Sometimes, when responding to a support request, it’s nice to see what your users see. At the same time, you don’t want to ask your users for their passwords, out of respect for their privacy. So what do you do?
Well, *NIX systems have a program called su. Here’s what man su has to say:
NAME su - run a shell with substitute user and group IDs SYNOPSIS su [OPTION]... [-] [USER [ARG]...] DESCRIPTION Change the effective user id and group id to that of USER.
su can be thought of as “substitute user” or “switch user.” It’s a command system administrators use to assume the identity of one of their users, or a way for someone with the root password on the system to switch to the root account itself. So how can we incorporate this into a web application?
Well, we want to first log ourselves out, and then log in as the user we’re su-ing to. That’s it. The tricky part, however, comes in when we’re logging in: as we said before, we don’t want to ask for their password. Luckily, Authlogic provides a way to create our UserSession object directly from a User object by just passing it to create.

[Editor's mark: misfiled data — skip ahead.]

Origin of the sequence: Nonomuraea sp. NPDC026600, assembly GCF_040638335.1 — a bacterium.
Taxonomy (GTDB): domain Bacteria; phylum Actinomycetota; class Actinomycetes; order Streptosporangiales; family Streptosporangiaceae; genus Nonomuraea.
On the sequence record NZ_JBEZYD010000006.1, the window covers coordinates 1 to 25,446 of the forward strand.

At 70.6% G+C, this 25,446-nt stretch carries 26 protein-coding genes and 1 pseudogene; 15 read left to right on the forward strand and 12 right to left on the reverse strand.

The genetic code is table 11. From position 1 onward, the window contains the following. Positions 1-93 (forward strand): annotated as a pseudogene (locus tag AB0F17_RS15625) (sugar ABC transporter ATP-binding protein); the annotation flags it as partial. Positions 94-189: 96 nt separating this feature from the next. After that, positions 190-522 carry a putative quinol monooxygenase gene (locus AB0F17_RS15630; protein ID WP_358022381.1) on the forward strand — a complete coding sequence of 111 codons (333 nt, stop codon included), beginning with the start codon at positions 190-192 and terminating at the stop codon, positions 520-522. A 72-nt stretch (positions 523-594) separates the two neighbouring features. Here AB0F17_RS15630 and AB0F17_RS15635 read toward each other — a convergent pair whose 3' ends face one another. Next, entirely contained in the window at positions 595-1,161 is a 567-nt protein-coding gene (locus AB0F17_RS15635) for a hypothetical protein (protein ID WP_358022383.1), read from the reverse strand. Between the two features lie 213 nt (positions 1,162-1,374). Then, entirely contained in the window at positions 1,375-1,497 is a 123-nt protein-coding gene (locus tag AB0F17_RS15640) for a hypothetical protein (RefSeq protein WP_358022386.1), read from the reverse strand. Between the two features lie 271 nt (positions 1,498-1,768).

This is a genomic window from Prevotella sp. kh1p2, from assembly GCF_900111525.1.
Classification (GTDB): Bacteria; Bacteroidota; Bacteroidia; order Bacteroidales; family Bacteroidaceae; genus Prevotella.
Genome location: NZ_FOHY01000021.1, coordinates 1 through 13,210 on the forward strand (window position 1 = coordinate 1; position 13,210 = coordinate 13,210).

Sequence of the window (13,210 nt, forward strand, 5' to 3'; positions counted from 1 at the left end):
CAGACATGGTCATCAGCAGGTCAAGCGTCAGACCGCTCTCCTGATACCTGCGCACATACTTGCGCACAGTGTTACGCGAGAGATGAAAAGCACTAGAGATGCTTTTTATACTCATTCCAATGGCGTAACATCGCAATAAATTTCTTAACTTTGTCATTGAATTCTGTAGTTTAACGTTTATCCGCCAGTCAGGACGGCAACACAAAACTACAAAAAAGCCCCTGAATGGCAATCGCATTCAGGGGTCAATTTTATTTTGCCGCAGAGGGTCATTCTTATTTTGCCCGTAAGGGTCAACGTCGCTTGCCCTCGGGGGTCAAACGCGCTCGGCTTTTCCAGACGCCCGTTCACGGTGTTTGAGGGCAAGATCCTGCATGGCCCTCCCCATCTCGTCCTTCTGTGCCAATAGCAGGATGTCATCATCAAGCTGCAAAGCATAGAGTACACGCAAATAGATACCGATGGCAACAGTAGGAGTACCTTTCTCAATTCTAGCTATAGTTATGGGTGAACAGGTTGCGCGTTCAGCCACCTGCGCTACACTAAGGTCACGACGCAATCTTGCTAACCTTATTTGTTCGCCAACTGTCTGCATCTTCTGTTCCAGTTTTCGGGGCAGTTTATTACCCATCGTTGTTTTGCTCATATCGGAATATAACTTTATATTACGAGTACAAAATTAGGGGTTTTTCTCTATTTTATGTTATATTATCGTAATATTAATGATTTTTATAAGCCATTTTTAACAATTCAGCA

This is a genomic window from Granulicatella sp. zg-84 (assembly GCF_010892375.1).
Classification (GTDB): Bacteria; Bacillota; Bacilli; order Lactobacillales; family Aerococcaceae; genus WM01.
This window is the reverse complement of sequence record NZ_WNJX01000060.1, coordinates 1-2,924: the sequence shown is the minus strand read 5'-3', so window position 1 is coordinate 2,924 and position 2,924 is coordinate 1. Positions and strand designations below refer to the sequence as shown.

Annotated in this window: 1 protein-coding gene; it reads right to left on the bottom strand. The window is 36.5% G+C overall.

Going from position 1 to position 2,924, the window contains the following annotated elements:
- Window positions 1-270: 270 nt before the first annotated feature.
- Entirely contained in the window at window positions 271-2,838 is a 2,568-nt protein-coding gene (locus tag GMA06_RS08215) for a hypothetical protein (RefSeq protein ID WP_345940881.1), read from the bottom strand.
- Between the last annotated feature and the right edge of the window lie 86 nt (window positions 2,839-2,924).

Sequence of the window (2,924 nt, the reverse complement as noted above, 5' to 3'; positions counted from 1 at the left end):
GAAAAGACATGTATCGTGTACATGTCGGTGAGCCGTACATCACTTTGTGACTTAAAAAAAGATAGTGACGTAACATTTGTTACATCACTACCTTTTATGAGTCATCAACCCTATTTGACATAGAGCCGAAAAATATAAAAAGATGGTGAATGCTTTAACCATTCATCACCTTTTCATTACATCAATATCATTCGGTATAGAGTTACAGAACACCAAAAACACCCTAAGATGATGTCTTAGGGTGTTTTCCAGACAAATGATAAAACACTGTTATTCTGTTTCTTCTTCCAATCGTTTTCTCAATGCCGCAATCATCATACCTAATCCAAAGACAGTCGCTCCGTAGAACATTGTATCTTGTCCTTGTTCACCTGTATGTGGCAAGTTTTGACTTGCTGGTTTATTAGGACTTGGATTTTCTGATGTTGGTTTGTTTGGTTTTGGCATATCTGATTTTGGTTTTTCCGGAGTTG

This lets us write a controller method to do this pretty easily:
def su @user = User.find params[:id] current_user_session.destroy UserSession.create!(@user) flash[:notice] = "You've been su-d to that user." redirect_to dashboard_path end
Add in a route:
map.admin_su "/admin/su/:id", :controller => "admin", :action => "su"
And to a view somewhere in your administrative tools:
<%= link_to "log in as this user", admin_su_path(@user) %>
And we’re good to go!
One last thing about this, though: You don’t want to let anyone who’s not an administrator do this, for obvious reasons. My administrative controllers always include a block like this:
access_control do allow :admin end
acl9 makes this really easy, but it’s really important.
So there you have it. Easy as pie.
EDIT: This post made the Rails subreddit, and brettbender posted his code to get you back to admin.